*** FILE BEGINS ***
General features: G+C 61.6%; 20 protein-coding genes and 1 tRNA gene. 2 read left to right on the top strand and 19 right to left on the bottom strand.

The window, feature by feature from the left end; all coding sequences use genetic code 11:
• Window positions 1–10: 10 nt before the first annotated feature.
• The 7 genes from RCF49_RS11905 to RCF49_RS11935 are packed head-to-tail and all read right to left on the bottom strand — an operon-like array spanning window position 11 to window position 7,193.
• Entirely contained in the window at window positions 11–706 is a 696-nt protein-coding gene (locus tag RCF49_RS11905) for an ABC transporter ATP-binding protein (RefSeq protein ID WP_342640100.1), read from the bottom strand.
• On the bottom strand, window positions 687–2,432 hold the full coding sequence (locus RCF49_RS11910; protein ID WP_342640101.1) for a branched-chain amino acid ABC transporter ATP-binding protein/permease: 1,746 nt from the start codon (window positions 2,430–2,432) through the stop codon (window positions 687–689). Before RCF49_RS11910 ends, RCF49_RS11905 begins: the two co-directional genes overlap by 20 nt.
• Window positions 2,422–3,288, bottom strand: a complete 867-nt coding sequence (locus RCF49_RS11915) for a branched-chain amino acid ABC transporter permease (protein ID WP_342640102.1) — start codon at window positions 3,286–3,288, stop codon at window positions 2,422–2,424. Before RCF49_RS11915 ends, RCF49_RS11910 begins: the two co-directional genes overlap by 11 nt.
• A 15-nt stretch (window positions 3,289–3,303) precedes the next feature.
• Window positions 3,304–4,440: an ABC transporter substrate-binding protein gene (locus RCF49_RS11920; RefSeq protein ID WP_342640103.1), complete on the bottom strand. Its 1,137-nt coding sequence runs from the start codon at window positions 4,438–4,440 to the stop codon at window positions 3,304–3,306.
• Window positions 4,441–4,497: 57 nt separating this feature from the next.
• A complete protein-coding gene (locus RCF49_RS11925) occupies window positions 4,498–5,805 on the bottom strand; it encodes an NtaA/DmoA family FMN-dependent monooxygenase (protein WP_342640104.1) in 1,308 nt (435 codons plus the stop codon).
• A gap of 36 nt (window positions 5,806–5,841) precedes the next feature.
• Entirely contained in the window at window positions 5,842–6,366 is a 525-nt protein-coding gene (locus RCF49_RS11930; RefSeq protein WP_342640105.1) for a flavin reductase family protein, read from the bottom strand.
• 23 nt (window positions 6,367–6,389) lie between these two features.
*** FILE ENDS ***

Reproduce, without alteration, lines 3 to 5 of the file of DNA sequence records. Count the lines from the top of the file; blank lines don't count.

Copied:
• Window positions 1–10: 10 nt before the first annotated feature.
• The 7 genes from RCF49_RS11905 to RCF49_RS11935 are packed head-to-tail and all read right to left on the bottom strand — an operon-like array spanning window position 11 to window position 7,193.
• Entirely contained in the window at window positions 11–706 is a 696-nt protein-coding gene (locus tag RCF49_RS11905) for an ABC transporter ATP-binding protein (RefSeq protein ID WP_342640100.1), read from the bottom strand.